Has Music Streaming Saved The Music Industry?
I remember a while back in 2015 when upgrading my phone contract I was looking for a deal. I needed data. That was essential. Who makes phone calls now? Or send text messages? Messages are sent through apps via your data. So I couldn’t care less about unlimited minutes for phone calls and unlimited text messages. Whilst negotiating with my phone provider I was given a package that included Spotify Premium for 12 months, back then I didn’t care much for this, but since it was thrown in for a little fee of £1 extra a month I thought why not? It was a good deal and I got the right amount of data that I wanted.
24 months later I’m still a Spotify Premium subscriber and I’ve never looked back. The convenience of having an endless catalogue of music at the palm of my hands has changed my life. No longer do I need to store huge amounts of data on my phone, save each file offline, or spend endless amounts of time re-organising my music. If there’s a song in my head, I can easily find it, stream it and play it straight to my phone and on-demand. And it seems like more and more listeners are being converted to subscribing to a music streaming platform. Spotify and Apple Music have achieved about 100 million premium subscribers between them, and the figures keep rising.
With all of these different music streaming platforms available to you, has this new form of consuming music changed the landscape of the music industry for the better? This is what I’ve set out to find out, in this article I’ll take you through the music industry’s ups and downs, it’s battle against piracy and whethr it answers the question, ‘has music streaming saved the music industry?”
Before we begin, just like everything in life it’s good to look back and delve into the history of our subject matter. Just before the 2000’s the music industry was hit hard with piracy, the rise of Napster and the ability to share music between computers had caused music sales to plummet drastically. Illegal downloading of music and piracy had disrupted a thriving business model, it had looked like the music industry as a whole wasn’t going to survive.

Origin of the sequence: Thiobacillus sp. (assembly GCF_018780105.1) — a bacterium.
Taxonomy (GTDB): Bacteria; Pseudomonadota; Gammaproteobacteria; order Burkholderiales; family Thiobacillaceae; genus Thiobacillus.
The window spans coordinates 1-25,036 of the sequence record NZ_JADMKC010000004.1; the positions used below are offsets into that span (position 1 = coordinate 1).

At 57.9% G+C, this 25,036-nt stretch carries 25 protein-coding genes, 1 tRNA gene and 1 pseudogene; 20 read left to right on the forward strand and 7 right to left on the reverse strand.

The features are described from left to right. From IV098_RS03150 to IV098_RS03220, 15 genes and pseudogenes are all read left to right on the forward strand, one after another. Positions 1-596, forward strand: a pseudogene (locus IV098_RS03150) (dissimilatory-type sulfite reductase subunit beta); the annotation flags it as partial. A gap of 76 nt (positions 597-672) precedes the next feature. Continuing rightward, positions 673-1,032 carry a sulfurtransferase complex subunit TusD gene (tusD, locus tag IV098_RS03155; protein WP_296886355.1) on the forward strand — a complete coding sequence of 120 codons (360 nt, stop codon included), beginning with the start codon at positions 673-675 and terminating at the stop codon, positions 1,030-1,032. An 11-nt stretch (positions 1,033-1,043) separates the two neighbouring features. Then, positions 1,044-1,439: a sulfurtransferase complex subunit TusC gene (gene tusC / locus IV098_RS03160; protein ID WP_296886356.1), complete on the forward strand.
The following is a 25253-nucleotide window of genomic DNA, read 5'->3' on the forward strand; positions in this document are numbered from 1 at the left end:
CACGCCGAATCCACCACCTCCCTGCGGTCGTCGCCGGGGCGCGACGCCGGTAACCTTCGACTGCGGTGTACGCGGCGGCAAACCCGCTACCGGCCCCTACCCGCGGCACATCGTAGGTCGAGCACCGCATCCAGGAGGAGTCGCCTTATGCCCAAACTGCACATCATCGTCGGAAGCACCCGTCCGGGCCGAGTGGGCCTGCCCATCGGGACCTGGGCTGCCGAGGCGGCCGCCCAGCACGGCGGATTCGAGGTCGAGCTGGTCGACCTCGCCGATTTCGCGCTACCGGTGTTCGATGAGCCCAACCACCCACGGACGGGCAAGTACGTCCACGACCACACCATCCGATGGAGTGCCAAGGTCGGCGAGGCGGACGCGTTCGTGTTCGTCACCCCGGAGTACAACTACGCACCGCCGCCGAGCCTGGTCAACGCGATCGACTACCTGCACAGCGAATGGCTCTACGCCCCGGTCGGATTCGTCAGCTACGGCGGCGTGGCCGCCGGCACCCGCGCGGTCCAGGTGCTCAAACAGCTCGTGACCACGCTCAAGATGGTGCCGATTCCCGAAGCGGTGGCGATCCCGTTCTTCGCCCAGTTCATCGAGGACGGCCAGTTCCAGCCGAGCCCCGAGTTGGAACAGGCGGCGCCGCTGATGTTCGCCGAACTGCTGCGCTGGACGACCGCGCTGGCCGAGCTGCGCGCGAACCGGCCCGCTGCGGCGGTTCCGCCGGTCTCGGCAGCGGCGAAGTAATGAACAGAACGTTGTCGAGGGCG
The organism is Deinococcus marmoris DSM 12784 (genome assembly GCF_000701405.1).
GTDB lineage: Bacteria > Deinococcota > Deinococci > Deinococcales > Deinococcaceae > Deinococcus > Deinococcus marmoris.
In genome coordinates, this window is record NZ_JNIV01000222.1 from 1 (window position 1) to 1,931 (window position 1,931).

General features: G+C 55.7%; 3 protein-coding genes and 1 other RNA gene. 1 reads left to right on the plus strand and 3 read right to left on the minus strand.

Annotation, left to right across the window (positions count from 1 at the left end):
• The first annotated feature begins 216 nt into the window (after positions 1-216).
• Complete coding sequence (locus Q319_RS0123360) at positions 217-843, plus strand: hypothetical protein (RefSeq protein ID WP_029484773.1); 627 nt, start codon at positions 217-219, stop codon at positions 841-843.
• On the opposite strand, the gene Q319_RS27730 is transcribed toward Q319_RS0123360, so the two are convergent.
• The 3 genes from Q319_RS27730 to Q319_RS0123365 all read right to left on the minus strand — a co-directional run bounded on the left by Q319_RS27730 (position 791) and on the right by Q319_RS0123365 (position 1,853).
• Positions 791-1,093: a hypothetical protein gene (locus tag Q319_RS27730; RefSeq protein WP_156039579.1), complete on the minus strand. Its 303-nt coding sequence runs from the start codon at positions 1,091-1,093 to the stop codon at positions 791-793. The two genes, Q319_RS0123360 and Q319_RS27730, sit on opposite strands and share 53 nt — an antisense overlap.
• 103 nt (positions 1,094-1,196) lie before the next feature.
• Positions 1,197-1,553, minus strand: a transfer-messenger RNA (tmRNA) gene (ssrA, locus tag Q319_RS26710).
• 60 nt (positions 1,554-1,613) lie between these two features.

On the Reload Podcast I was talking to Kwame Kwaten, and he mentioned how the music industry was hit hard by tech 10 - 20 years before all of this fiasco with Uber and taxi drivers.
“Tech hit the music industry really early... Taxi firms really felt the brunt of it in the last two or three years, when they’re going Uber and such and such, well that’s their equivalent of Napster hitting the music industry… Napster for us was like 2000!”
Piracy was increasing significantly, hardly anyone was buying hard copy CD’s which had put a lot of strain on music companies and even put some out of business. Record labels were hit hard and their revenue figures had dropped 50% lower than what it once was.
Fast forward now to 2017 and the music industry is still standing. What happened exactly? Well the introduction to music streaming happened. When it was first introduced, several people in the industry thought it would be the final step before the demise of the music industry. People couldn’t understand the music streaming model and didn’t understand it’s potential. Now, the industry is on track to recording a profit two years in a row, something that hasn’t happened for over 15 years.
The rise of Stream Ripping.
There is a strong case that the revival of the music industry centres around the popularity of music streaming services. The convenience of streaming has made even leisurely listeners pay attention to the service it provides. The relatively low fee has made it more attractive to stream music rather than illegally download it. However saying that, with the rise of technology and the benefits it provides there is always another side to the coin. ‘Stream-ripping’ has become the latest issue in terms of piracy, there are websites now that are able to download music from most of the popular streaming services.